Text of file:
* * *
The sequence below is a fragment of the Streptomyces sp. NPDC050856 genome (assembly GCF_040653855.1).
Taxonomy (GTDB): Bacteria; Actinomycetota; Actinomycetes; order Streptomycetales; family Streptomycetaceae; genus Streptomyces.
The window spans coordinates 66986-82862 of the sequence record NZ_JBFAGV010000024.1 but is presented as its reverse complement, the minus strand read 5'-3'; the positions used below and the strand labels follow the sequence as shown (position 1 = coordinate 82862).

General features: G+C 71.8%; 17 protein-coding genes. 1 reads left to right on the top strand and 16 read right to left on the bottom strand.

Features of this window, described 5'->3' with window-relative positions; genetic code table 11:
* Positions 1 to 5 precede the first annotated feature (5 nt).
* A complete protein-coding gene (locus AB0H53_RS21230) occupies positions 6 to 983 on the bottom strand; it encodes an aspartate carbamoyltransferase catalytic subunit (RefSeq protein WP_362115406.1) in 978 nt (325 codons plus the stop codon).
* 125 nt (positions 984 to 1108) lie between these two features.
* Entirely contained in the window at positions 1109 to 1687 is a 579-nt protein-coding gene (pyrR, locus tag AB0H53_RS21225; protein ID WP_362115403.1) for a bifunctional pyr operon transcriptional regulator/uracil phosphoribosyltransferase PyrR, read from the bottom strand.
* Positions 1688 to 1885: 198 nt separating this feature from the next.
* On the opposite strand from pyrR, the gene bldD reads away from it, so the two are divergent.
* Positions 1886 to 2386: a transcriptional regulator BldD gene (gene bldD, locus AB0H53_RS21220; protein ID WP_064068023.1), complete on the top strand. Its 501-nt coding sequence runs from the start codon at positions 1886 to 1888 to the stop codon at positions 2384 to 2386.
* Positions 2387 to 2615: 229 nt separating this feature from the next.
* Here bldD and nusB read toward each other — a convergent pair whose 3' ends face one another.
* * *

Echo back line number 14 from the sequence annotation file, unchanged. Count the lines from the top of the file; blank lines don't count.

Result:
* Here bldD and nusB read toward each other — a convergent pair whose 3' ends face one another.